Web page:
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The Rohwer Relocation Center in Desha County was one of two World War II–era incarceration camps built in the state to house Japanese Americans from the West Coast, the other being the Jerome Relocation Center (Chicot and Drew counties). The Rohwer relocation camp cemetery, the only part of the camp that remains, is now a National Historic Landmark. The camp housed, along with the Jerome camp, some 16,000 Japanese Americans from September 18, 1942, to November 30, 1945, and was one of the last of ten such camps nationwide to close. The Japanese American population, of which sixty-four percent were American citizens, had been forcibly removed from the west coast of America under the doctrine of “military necessity” and incarcerated in ten relocation camps in California and various states west of the Mississippi River. This marked the largest influx of any racial or ethnic group in the state’s history.
Following the attack on Pearl Harbor on December 7, 1941, and America’s subsequent entry into the war, many Americans feared an eventual invasion of the West Coast by the empire of Japan. Many people viewed the Japanese American population—eighty-nine percent of which lived in Washington, Oregon, and California—as potential spies and saboteurs. Citing the “doctrine of military necessity,” President Franklin D. Roosevelt signed Executive Order 9066 on February 19, 1942, giving the secretary of war the power to designate military areas from which “any or all persons may be excluded” and authorizing military commanders to initiate orders they deemed advisable to enforce such action.
On March 18, 1942, Roosevelt signed Executive Order 9102, which created the War Relocation Authority (WRA) for the relocation, maintenance, and supervision of the Japanese American population. The search for sites for America’s first Japanese “relocation centers,” as they were euphemistically labeled by the WRA, was limited to federally owned lands located “a safe distance from strategic works,” near railway lines for the easy transport of prisoners, and capable of adequately holding 5,000 to 8,000 people under supervision. By June 4, 1942, the WRA had selected ten sites, with the Arkansas camps being the easternmost of all those incarcerating the Japanese Americans.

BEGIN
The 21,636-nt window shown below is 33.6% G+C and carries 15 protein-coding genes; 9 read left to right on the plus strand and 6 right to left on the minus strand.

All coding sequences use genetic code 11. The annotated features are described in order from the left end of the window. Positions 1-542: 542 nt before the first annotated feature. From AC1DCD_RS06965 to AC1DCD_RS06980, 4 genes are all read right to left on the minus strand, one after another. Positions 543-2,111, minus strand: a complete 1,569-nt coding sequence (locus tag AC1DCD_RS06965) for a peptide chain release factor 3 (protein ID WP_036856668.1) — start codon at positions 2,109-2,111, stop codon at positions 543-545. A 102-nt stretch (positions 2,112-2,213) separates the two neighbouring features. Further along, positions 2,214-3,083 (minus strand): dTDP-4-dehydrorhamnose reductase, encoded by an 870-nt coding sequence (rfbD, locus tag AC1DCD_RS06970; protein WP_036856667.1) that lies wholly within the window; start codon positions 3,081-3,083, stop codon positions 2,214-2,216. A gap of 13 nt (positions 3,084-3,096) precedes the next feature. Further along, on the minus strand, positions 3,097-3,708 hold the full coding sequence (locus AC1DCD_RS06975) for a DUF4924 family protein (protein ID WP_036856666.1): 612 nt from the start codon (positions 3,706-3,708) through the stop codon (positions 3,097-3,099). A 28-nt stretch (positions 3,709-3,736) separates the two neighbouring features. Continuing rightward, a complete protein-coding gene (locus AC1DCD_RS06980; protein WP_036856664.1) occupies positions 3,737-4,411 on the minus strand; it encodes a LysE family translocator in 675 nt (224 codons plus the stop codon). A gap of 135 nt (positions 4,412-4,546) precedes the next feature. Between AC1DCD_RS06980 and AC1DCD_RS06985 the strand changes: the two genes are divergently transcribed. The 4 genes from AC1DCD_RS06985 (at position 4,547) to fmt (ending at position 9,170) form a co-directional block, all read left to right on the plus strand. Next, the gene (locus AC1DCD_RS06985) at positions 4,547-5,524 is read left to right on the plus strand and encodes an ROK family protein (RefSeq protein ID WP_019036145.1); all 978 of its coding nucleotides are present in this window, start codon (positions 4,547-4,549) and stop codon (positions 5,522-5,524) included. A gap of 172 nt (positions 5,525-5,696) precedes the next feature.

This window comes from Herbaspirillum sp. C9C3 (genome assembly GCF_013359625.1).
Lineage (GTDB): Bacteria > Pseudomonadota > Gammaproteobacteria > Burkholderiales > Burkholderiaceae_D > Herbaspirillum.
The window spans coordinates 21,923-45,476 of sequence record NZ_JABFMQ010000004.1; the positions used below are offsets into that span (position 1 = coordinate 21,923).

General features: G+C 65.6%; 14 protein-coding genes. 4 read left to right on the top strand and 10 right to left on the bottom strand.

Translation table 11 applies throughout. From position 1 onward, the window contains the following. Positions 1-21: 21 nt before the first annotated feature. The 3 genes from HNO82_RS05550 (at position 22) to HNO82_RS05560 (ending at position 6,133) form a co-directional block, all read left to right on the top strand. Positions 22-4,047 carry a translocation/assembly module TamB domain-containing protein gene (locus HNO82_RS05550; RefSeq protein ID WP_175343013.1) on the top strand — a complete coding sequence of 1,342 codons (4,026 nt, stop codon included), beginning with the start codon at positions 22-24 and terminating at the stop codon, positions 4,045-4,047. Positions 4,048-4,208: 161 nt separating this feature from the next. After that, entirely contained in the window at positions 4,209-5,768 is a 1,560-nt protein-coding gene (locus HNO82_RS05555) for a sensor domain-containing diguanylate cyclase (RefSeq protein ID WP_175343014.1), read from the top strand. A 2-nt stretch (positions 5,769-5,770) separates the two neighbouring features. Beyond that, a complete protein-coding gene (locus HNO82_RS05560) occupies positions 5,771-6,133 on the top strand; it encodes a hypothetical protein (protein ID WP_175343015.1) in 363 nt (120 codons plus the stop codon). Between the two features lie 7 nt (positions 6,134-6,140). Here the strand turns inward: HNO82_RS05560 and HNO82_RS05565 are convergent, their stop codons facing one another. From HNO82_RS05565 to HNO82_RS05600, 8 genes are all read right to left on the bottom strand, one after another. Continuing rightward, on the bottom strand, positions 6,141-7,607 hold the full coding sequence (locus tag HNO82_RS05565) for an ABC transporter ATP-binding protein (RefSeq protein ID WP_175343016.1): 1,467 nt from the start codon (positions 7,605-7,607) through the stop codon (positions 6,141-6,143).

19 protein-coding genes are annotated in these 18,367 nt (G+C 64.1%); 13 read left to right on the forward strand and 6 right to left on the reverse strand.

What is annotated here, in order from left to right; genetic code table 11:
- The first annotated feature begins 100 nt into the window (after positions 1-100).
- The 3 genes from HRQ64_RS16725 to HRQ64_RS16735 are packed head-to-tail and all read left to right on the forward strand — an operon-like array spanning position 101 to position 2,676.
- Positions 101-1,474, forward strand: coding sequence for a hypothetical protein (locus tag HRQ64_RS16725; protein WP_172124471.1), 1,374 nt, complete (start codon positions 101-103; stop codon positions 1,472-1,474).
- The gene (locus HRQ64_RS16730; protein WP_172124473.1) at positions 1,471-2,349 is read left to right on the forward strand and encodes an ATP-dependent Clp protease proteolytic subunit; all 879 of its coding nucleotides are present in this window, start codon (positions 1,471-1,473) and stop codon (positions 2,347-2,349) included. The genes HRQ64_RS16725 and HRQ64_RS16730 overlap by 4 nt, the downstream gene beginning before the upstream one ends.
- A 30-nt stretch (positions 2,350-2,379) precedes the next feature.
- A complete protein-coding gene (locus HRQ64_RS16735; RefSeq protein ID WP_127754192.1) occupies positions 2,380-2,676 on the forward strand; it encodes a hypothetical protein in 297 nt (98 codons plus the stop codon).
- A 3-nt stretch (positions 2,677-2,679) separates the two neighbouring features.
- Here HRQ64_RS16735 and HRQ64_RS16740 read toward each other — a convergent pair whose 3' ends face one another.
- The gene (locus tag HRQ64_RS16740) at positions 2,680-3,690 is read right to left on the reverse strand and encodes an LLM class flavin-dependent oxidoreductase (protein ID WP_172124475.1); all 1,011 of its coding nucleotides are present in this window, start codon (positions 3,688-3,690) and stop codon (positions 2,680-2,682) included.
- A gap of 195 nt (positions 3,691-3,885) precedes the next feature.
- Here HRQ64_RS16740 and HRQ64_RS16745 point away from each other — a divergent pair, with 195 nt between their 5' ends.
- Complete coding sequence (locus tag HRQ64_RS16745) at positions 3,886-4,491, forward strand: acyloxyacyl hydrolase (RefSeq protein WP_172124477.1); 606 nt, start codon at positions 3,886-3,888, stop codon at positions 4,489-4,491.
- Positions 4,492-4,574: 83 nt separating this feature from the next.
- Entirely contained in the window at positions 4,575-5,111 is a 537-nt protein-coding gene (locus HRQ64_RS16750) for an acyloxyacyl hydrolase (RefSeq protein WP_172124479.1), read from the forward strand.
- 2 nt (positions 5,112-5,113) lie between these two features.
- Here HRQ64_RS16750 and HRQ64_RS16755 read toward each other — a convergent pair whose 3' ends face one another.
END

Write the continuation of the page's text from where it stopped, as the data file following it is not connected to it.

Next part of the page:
The Arkansas sites, situated in the marshy delta of the Mississippi River’s floodplain, were acquired with the assistance of Arkansas’s Farm Security Administration (FSA) chief, Eli B. Whitaker, having originally been tax-delinquent lands in dire need of clearing, leveling, and drainage. Survey descriptions of these lands indicate that Kelso Farms, an Arkansas Corporation subject to a mortgage fee held by the federal government, owned 7,582 acres of the Rohwer site. Another 10,161 acres of land allotted to the Rohwer Center were located twelve miles northeast of McGehee (Desha County), of which 9,560 acres were obtained from the FSA.
Construction on the Arkansas centers began in late July 1942 and extended into January of the next year, almost three full months after most Japanese had arrived. Under the guidance of the Army Corps of Engineers, major building contracts were let to the Linebarger-Senne Construction Company of Little Rock (Pulaski County). Construction cost for the Rohwer camp was $4,800,558.00. The Rohwer site eventually became 500 acres of tarpapered, A-framed buildings arranged into specifically numbered blocks. Each block was designed to accommodate around 300 people in ten to fourteen residential barracks, with each barrack (20'x120') divided into four to six apartments for Japanese American families. Each block also consisted of a mess hall building, a recreational barrack, a laundry, and a communal latrine. The residential buildings were without plumbing or running water, and the buildings were heated during the winter months by wood or coal stoves. The camp also had an administrative section or block of buildings to handle camp operations, a military police section, a hospital section, a warehouse and factory section, a residential section of barracks for WRA personnel, barracks for schools, and auxiliary buildings for such things as canteens, motion pictures, gymnasiums, auditoriums, motor pools, and fire stations. The camp itself was surrounded by barbed wire or heavily wooded areas with guard towers situated at strategic areas and guarded by a small military contingent.